Adam Wainwright autographs a jersey on Monday at the Cardinals' Winter Warmup at the Hyatt Regency at the Arch. (Bill Greenblatt/UPI)

By Rob Rains

They have been teammates since September of 2005, hugged in celebration of a World Series title on the mound a year later and over the last 11 seasons set the record for most combined games as the starting pitcher and catcher in Cardinals’ history.

Despite all of their connections, however, Adam Wainwright and Yadier Molina could be united again heading into this season by one other, more intangible aspect of their game.
Perhaps never in their careers has either been more motivated to do well.

For Wainwright, the motivation comes after a couple of injury-affected seasons and the knowledge that he felt responsible for the Cardinals failing to advance to the playoffs last year.

As he took his turn in front of the media on Monday at the Winter Warmup at the Hyatt Regency at the Arch, Wainwright described his motivation as being at “an all-time high.”

“I plan on pitching a heck of a lot better this year than I did last year,” he said.

Wainwright was 13-9 last year, but saw his ERA rise to a career-high 4.62 as he tried to recover from the torn Achilles which he suffered in 2015.

Now 35, Wainwright said he “back to where he was” physically before a series of elbow injuries and then the torn Achilles, and that his improved health should make a big difference in his performance.

“From a team standpoint, not making the playoffs, it hurt, and to know from a personal standpoint that we missed by one game and if I win two more games we go to the postseason, that’s hard for me to swallow knowing I pitched the way I pitched,” Wainwright said.

“I just know traditionally I am so much better than that and am going to so much better than that. I battled the best I could do, honestly. There were times I could have got out of situations that I didn’t.”

Wainwright recalled a conversation early in his career with former manager Tony La Russa about how he always seemed to be able to make a pitch when he needed to. That didn’t happen last season.

“I’m not sure I made a big pitch to get out of a jam all year last year,” Wainwright said. “I saved up an entire year’s worth of great pitches for this year because I didn’t throw any last year.”

In Molina’s case, the motivation which manager Mike Matheny said will drive him this season came in November, when Molina saw his eight-year run of winning the Gold Glove come to an end as the Giants’ Buster Posey won instead for the first time.

Molina’s streak had been the longest by an NL catcher since Johnny Bench won 10 in a row from 1968 through 1977.

“To me, that’s his award,” said Matheny, who won it four times himself during his career. “This guy is as motivated as anybody I’ve ever seen. He’s going to be an animal when we show up at spring training. He’s going to want it back.”

Part of the reason for Posey’s victory was that Molina allowed a career-high 67 stolen bases, throwing out only 18 of 85 would-be basestealers. His success rate of 21 percent was almost exactly half his career average.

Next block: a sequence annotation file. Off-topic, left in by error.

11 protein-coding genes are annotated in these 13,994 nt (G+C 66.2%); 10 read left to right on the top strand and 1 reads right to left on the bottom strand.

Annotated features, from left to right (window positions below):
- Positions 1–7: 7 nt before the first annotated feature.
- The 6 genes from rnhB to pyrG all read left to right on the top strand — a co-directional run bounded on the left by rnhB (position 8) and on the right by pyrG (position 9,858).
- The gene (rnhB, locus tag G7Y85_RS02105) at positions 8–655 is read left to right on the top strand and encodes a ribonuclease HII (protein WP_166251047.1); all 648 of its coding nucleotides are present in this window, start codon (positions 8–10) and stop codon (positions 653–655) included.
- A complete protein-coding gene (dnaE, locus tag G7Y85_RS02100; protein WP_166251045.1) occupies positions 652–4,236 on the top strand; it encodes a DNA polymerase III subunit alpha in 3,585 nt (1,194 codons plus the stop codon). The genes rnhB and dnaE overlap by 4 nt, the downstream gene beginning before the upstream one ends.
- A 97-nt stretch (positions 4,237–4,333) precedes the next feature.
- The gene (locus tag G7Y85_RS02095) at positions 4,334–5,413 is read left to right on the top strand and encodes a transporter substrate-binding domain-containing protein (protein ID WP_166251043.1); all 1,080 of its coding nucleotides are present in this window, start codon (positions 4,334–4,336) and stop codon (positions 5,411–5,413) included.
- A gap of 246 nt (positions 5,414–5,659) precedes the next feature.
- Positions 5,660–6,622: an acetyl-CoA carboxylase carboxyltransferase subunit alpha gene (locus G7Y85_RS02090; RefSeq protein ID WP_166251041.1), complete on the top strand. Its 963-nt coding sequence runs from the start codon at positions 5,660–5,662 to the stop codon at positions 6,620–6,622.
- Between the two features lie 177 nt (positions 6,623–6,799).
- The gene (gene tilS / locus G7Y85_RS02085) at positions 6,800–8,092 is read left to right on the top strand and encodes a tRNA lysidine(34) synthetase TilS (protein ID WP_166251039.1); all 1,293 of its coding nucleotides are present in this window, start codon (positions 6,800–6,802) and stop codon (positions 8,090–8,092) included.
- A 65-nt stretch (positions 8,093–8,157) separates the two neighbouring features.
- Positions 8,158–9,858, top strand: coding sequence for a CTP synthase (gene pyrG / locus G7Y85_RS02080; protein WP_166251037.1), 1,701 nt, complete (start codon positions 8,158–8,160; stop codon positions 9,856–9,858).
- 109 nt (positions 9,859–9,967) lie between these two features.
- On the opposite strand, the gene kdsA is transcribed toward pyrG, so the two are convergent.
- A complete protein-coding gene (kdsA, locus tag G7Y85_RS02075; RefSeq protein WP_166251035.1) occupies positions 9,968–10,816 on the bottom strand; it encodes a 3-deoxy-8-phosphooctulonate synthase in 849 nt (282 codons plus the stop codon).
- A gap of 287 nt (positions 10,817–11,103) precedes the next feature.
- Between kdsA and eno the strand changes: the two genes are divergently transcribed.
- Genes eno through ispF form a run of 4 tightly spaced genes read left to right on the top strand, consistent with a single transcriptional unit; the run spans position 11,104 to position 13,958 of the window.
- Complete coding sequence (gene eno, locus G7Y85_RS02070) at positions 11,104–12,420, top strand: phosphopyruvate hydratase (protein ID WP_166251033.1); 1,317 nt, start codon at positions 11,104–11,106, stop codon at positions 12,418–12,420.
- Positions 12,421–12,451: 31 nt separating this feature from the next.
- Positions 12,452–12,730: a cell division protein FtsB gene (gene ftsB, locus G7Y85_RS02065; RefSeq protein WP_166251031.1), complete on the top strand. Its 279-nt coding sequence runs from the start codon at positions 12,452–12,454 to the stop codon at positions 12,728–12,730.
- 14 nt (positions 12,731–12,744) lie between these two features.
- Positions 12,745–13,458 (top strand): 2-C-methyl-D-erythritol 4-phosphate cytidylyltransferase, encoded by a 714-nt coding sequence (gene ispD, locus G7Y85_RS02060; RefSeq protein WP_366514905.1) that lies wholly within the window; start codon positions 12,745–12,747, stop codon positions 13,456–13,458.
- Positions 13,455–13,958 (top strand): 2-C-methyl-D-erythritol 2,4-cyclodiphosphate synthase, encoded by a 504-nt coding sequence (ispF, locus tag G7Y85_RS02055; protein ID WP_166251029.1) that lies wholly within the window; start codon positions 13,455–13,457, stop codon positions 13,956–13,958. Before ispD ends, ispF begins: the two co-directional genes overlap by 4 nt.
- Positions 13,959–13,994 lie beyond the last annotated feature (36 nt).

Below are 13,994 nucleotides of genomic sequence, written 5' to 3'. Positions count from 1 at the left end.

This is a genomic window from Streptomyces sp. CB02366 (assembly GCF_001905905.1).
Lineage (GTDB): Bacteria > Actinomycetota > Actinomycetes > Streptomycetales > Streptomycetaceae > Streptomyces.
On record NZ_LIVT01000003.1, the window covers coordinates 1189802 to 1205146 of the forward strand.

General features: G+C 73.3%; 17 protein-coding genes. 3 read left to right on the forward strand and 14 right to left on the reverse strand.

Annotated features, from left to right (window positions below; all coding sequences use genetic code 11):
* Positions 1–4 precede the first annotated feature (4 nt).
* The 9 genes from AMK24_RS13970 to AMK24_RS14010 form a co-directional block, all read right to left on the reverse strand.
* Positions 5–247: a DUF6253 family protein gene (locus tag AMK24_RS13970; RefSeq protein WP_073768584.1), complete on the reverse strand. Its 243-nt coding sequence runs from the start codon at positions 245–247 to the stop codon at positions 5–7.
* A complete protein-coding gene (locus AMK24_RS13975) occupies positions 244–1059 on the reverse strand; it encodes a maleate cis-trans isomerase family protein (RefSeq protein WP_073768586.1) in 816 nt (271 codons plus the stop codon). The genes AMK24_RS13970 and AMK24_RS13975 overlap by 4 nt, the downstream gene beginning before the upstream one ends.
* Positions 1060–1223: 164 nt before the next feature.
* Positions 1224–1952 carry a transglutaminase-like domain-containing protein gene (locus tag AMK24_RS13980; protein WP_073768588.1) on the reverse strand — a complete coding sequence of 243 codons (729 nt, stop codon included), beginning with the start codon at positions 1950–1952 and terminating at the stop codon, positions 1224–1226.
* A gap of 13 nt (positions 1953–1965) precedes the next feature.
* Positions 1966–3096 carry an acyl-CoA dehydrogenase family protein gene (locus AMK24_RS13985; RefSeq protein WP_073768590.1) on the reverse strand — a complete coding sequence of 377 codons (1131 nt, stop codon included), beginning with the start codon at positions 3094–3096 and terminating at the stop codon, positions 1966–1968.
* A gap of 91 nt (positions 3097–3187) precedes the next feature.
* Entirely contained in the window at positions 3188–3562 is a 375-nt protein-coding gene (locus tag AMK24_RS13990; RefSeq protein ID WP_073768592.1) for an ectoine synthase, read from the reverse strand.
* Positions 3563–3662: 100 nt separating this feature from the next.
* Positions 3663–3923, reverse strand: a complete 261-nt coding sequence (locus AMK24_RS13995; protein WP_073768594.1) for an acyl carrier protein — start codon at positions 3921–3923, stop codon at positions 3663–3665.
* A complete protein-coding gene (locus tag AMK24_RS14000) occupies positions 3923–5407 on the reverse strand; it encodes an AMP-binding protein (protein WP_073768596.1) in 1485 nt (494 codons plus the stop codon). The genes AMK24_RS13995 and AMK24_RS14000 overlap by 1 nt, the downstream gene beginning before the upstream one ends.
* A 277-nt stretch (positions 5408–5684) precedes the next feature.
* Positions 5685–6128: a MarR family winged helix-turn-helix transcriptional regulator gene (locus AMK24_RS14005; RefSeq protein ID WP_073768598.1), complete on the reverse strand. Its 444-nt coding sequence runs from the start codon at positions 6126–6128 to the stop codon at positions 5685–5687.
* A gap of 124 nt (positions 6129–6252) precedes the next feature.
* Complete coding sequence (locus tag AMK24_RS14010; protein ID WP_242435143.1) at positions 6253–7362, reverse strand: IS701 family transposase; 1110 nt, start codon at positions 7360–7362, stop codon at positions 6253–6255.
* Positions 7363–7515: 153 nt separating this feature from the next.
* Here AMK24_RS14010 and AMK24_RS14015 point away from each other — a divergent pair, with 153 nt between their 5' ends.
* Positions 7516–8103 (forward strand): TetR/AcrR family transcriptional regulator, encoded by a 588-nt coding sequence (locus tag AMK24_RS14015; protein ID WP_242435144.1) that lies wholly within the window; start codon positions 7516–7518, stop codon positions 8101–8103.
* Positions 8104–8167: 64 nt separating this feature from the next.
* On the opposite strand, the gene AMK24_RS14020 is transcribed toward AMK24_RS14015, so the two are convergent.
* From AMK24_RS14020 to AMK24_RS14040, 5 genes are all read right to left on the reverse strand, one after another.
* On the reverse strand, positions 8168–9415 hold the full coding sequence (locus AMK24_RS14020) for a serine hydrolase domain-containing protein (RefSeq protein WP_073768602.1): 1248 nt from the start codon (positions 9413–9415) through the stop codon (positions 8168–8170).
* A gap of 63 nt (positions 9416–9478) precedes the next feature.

Matheny said he accepted the blame for that, along with the team’s pitchers, and vowed to make strategic changes this year to try to cut down on that total believing it had nothing to do with Molina’s throwing ability.

“We have to have a philosophy that this is not acceptable,” Matheny said of the high stolen base total. “We’re starting to see analytics proving every base is so valuable. To give a free one just makes no sense. Part of it is messaging, part of it is changing and doing things differently, how we’re holding the ball, throwing over (to first).

“We’ve been collecting data on how teams are doing things better than us and how we can not only catch them but pass them.

“It doesn’t take much to push Yadi but I think something like not having that award last year is going to be on his mind, whether he talks about it or not. I know personally how much that award means, and to see it kind of slip away it’s something you want back.”

Molina’s flight from Florida Monday was delayed by weather, but he still signed autographs even after the event was scheduled to close and then spent a few minutes with local reporters.

He admitted the result of the Gold Glove vote caught him a bit off guard.

“It surprised me a little bit,” Molina said. “When it didn’t go your way it makes you work harder. That’s where I am right now. I’m concentrating on trying to win it back. That’s in my mind. We’ll see what happens.”

Molina refused to blame his pitchers for his poor throwing percentage.

“They are going to do their job, I have to do mine,” he said. “I don’t blame anybody except me. Right now I am working to try to get better.”

Some other news, notes and quotes from Monday:


* Cardinals chairman Bill DeWitt Jr. said he is hopeful a decision about penalties against the team from Major League Baseball as a result of the hacking scandal from 2015 will be coming before the start of spring training.

“It’s just wait and see how it all plays out,” DeWitt said. “They’ve done a lot of investigative work and I think it’s at the point where the commissioner is pretty close to making a decision. We’ll react to whatever the commissioner says.”

DeWitt said waiting for the decision, which is expected to include a heavy fine but not the loss of draft picks, has not affected any moves the organization has or has not made.

“It’s just hanging out there,” he said. “I’d like to have it over with.”

* If Michael Wacha proves he is healthy this spring and there are no other injuries to the team’s projected starters, there is at least a possibility the Cardinals will consider going with a six-man rotation, Matheny said.

“We toy with everything,” Matheny said. “Don’t rule anything out.”

Follow Rob Rains on Twitter @RobRains